Listing 1.1 shows an example of a small RDF graph about countries, and
Listing 1.2 presents the shape that our prototype infers from it5.
3The used source code as well as an extended explanation of our experiments is
available at https://github.com/DaniFdezAlvarez/dbpedia-shexer
4Triple constraints are the basic building block in ShEx. They are composed of a
property, a node constraint and a cardinality.
5The prefixes employed in this paper are the common ones that can be resolved by
the service http://prefix.cc/
Inference of Latent Shape Expressions Associated to DBpedia Ontology 3
Listing 1.1. RDF example graph
db r : S pa i n rd f : t yp e db o : C o un t ry ;
db p : c ap i ta l d br : Ma d ri d ;
rd f s : la be l " S pa in " ;
rd f s : la b el " K in g do m o f Sp a in " .
db r : F ra n ce r d f : ty p e db o : C ou n tr y ;
db p : c ap i ta l d br : Pa r is ;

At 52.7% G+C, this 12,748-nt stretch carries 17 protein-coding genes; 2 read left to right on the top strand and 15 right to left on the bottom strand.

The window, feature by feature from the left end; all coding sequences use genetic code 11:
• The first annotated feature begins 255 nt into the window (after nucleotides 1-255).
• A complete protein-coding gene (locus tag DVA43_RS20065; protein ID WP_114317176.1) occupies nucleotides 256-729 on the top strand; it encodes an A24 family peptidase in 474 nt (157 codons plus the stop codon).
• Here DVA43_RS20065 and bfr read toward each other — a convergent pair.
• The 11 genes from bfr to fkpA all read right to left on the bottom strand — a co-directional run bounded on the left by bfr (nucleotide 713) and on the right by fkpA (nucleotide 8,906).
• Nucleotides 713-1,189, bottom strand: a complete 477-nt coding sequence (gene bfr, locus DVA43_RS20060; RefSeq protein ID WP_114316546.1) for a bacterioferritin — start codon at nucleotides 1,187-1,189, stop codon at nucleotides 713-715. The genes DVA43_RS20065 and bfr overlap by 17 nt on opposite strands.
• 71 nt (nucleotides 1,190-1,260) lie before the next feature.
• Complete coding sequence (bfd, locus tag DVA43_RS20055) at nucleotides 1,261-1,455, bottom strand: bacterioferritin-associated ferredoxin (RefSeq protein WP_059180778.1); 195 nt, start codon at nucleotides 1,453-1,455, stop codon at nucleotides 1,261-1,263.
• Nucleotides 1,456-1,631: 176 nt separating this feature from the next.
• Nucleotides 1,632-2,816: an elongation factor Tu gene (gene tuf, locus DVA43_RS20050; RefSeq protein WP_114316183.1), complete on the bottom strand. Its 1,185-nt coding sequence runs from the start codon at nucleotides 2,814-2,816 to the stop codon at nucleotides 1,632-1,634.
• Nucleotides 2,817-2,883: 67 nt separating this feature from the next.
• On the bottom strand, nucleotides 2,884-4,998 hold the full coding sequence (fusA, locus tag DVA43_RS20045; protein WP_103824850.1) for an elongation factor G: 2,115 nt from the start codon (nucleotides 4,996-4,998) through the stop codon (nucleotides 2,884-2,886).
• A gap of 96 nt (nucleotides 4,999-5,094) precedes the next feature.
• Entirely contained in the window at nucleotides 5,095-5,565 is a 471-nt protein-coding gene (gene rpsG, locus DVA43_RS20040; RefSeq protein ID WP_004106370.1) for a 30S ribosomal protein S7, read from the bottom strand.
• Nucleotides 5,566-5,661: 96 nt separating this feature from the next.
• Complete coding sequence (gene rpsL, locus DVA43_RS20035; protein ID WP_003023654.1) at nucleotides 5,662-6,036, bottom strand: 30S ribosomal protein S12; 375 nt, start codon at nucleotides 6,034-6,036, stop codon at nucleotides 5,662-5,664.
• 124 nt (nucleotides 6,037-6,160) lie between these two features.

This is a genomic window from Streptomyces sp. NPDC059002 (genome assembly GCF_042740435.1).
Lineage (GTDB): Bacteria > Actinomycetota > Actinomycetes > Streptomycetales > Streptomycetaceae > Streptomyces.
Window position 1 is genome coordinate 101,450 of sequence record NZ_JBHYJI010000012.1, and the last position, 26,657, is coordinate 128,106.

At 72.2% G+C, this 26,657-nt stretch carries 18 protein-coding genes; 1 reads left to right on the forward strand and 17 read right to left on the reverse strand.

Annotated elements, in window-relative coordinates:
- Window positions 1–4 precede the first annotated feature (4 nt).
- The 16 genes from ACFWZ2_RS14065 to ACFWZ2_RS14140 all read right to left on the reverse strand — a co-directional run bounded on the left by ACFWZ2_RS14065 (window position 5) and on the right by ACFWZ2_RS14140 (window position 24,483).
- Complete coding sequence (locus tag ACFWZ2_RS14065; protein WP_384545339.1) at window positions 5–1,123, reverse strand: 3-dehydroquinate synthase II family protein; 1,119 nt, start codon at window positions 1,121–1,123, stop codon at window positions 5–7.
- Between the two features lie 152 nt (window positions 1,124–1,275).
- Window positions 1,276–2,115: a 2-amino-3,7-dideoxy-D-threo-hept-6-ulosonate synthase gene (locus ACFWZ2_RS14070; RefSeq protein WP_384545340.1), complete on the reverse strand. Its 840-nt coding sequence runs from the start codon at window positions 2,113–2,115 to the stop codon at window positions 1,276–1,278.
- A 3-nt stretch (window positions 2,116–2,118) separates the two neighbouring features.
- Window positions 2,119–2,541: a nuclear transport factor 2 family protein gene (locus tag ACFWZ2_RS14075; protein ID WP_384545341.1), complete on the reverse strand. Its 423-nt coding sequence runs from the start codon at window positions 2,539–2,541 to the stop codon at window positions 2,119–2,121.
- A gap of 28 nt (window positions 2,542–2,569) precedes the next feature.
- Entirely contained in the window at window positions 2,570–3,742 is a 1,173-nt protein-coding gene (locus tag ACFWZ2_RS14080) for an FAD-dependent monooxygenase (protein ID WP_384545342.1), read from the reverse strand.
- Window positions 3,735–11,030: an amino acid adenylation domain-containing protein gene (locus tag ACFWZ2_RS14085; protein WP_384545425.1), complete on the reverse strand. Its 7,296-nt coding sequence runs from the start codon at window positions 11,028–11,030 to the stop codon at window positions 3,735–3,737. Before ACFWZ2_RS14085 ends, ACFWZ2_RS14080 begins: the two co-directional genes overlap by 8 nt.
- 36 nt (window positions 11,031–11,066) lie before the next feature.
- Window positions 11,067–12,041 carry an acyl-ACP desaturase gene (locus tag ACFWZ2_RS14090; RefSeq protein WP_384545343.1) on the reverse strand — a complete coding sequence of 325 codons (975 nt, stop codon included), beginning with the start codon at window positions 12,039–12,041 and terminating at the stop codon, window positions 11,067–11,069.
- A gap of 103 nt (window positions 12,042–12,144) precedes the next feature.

rd f s: l a be l " Fr a nc e " .
Listing 1.2. Example Country Shape
:Country
{
rd f : t yp e [ db o : C ou n tr y ] ; # 10 0%
db p : c ap i ta l I RI ; # 10 0%
rd f s : la b el x s d : st r i ng + # 10 0%
# 50 % h av e c a r di n a li t y { 1 }
}
As can be seen in Listing 1.2, every triple constraint induced in a shape is
associated with a percentage that indicates how many instances of the target
class conform with the constraint. The common case in real scenarios is that not
all of the instances conform with a given constraint rule, with the exception of
the constraint rdf:type [:nameOfTheClass], which they all share.
Listing 1.3 shows an example of Country Shape inferred by analyzing the
actual content of DBpedia.
Listing 1.3. Country Shape in DBpedia (minimun trustworthiness of 80%)
: Country {
r d f : t y p e [ dbo : C ou nt ry ] ; # 1 0 0 . 0 %
db o : wi ki Pa g eI D xs d : i n t e g e r ; # 9 7 . 10 8 %